Stettler to Kelowna

Tar Sands and Fort Mac
Redwood Strands and Kitimatt
(This is our home) and down in the Shuswaps too
I’ve seen many nights feel like high noon from the Dome to Saskatoon
There’s confederation bridge and butterfly ridge and Sudbury and the Sault
I’ve been snowed in for days on the Trans Canada Highway
And that was in the month of June and this is our home

(Mike Plume Band, This is Our Home)

Bitch as I do about the Canadian government and the cost of living here, the variety of landscapes and climates of this vast country will never cease to amaze me. There hasn’t been a moment since I left my property that I didn’t look up and marvel at the beauty of the scenery, from the Prairies through the Badlands, into the foothills, and across the Rockie Mountains. That I have done this trip for the second and a half time, doesn’t make it stale at all.

I left Stettler at about 9:30 on Wednesday morning and drove straight through to Olds, where I conceded I wasn’t going to reach cheaper gas on the outskirts of Calgary. From Olds, I continued southwestward, passing Spring Hill RV Park north of Cochrane, where I stayed in late September of 2008.


(Spring Hill RV Park)

I didn’t go through the pretty town of Cochrane, instead veering west on highway 1A just before town, until I reached the junction for the Transcanada Highway.



(very low sky entering the Rockies)

From there, it was a short drive to Canmore where I got some groceries, using my Safeway card for the first time in a year. I bought $30 worth of food, all on sale, and paid only $20 with my Safeway discount!

The entrance to Banff National Park is right after Canmore. I elected to pay the $9.80 for a day pass so that I could stop if I wanted to without risking a fine. Having been to Banff and Lake Louise, I had no intention of detouring, but I still wanted to be able to pull over for a leg stretch, a view, or to use the bathroom.

That said, this was my third time driving across the Rockies and I didn’t have much better luck than the previous two trips since the weather was crappy; very cold and rainy. 🙁


(Not quite cold enough for snow, but it almost felt like it!)

Still, the drive was effortless. I don’t know what it is about this stretch, but it always makes for really good gas mileage. I’ve never done better than 500KM on a tank with my truck, but I ended up getting about 600KM on the tank I got in Olds. A good part of it is that you just drive straight through, so you don’t waste gas stopping at street lights and such, plus the stretch is mostly downhill. Several times, I put Moya in second gear and took my feet off the pedals, saving both fuel and wear and tear on the brakes.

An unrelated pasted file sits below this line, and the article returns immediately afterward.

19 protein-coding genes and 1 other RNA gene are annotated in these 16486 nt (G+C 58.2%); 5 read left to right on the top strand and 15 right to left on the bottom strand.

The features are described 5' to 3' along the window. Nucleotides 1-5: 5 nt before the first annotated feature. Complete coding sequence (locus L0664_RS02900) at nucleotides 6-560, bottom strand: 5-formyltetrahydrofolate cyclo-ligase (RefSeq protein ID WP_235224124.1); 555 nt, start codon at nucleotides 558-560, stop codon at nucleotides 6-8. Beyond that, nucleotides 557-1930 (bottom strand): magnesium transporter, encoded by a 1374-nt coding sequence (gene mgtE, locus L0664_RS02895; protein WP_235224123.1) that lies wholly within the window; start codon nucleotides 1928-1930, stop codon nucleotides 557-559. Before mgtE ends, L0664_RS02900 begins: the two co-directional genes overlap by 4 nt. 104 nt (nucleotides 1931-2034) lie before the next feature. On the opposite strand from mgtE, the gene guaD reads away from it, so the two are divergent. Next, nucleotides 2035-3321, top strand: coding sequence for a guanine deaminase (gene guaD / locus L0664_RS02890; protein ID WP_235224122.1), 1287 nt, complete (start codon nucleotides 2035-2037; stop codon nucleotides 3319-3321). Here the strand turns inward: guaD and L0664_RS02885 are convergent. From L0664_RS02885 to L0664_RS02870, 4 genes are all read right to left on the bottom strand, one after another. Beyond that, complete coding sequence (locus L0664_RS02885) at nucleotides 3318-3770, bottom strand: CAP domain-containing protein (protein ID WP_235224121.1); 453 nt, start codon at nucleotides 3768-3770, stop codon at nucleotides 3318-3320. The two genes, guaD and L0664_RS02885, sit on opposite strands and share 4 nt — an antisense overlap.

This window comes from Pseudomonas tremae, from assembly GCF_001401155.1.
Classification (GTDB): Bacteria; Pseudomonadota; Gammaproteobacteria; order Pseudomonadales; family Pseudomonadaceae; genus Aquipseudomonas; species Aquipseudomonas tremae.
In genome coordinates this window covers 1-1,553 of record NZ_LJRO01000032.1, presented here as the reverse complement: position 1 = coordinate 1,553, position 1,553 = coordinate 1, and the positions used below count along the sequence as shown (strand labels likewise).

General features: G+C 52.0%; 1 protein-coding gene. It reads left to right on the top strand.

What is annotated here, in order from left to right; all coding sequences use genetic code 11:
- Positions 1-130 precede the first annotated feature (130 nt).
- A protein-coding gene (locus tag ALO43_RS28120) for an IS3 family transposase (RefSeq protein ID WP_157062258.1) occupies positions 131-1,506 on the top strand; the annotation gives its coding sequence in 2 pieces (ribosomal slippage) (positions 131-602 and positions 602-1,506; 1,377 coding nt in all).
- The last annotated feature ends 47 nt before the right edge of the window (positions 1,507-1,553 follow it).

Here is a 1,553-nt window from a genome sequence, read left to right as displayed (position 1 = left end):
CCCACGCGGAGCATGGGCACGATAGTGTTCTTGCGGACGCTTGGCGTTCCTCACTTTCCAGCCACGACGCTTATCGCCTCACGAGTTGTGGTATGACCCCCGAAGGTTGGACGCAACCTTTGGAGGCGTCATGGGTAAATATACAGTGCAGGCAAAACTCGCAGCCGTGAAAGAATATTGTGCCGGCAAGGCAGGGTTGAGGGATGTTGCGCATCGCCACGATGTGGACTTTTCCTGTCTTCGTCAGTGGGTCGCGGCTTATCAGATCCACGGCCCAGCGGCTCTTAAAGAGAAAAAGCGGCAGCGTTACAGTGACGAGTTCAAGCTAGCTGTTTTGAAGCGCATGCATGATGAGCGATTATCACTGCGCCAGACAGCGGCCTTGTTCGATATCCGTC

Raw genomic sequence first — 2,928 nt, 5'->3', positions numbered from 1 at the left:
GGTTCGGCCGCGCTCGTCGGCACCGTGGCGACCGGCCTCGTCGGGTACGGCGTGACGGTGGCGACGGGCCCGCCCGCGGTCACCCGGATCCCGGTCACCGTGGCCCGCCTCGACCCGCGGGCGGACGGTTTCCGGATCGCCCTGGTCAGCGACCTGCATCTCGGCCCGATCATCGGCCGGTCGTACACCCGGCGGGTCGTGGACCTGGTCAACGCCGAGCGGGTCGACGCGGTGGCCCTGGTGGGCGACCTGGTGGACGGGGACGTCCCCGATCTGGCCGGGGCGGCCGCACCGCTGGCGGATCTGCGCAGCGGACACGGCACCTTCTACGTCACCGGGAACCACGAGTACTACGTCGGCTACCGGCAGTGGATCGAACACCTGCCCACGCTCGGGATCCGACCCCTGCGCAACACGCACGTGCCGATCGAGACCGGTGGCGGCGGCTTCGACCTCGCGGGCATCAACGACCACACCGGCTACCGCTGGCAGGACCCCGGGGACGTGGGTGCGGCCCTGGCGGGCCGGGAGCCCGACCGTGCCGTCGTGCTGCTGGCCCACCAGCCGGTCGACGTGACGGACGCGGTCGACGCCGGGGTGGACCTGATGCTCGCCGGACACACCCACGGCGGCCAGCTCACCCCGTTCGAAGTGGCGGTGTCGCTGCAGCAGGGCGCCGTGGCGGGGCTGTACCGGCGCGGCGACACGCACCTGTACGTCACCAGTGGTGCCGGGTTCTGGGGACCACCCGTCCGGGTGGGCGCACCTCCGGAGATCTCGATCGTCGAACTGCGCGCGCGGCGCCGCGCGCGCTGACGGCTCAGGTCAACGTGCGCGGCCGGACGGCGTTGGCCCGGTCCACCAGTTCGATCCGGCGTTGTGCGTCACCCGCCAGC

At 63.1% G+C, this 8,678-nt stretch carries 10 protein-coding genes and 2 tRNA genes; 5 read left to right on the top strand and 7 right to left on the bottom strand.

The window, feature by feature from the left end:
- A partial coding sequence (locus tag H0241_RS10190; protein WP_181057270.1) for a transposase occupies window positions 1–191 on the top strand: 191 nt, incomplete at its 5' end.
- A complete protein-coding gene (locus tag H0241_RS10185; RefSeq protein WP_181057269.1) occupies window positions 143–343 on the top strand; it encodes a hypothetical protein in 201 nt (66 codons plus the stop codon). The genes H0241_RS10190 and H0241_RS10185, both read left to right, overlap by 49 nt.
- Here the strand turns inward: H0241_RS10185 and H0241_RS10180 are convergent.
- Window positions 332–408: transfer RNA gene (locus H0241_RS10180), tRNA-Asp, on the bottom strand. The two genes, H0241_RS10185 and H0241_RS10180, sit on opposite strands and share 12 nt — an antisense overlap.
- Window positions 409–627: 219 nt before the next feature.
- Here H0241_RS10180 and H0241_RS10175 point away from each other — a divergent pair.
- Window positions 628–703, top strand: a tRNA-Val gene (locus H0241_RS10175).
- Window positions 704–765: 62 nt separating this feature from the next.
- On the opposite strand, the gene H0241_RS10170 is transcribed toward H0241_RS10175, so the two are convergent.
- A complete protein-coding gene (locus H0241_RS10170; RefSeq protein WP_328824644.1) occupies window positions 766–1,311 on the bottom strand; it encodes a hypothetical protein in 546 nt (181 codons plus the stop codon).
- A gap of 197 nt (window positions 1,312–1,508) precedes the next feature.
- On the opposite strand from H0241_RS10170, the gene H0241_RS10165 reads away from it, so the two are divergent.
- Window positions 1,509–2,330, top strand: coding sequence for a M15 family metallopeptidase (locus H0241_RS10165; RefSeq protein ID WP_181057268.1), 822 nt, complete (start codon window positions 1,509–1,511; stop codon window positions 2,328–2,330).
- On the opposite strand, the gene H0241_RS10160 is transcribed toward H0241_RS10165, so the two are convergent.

I stopped at the Spiral tunnels and the entrance to Glacier Provincial Park, where the air smelled like evergreens and snow. I wish I could convey that smell through pixels; it will be a highlight of this summer.


 (Lots of snow on the mountains, even though it’s late June.)


(This cut in the rock shows how much work it was to carve a road into these mountains.)

This trip, I was finally about to stop at the Rogers Pass discovery centre! It’s a small museum that makes a good leg stretch break.









(This is the first time I’ve noticed that the GPS screen more or less matches the terrain.)

I forgot that I was going into the Pacific time zone, so I hit Revelstoke much earlier than I would have planned. It felt too early to stop for the night, but I decided to find the 2008 turnout and see if I had internet there. If so, I would check if the Vernon Walmart was RV friendly, otherwise  I would spend the night.

From Revelstoke I quickly found my first landmark, but drove further past it than I remembered doing in 2008, so I began to think that the turnout was gone. But nope! When I came to it, I recognized it instantly and pulled around to the far side. I had internet and the Vernon Walmart is NOT RV friendly, so I decided to stay put.

A Gregory Peck movie on Netflix occupied most of the evening (my favourite actor of all time), at the end of which I discovered that I had apparently left my iPad charging cord in Stettler! Oh NO. I left myself just enough juice to check emails in the morning and went to bed around 9:00 (10:00 my time).

Even though it was pouring rain, the truck bed felt cozy and warm. I would have slept soundly if trains hadn’t passed by about once every hour.





This morning, around 5:30, it was very damp out, but not raining, so that made it easier to repack for the day’s drive since I could leave the doors open. I had gained two neighbours, an RV and a semi.

I did the math and even with the gas prices averaging $1.35 per litre ($5.31 per gallon), taking my truck and sleeping in it is cheaper than it would have been to go with a subcompact and take a hotel. I’m going to spend about two weeks camping in the truck this summer (at least) and that will help me figure out what I need to make camping in it more comfortable and easier. A taller and non-leaky canopy is definitely in order! But it’s reassuring to know that I was dry even during last night’s downpour.

I pulled out and drove to Sicamous where I got gas and coffee. It began to pour again as I pulled onto highway 97 and it was a wet, miserable, couldn’t see anything drive into Kelowna. Sunny Okanagan my ass. This is my least favourite part of Canada. 🙁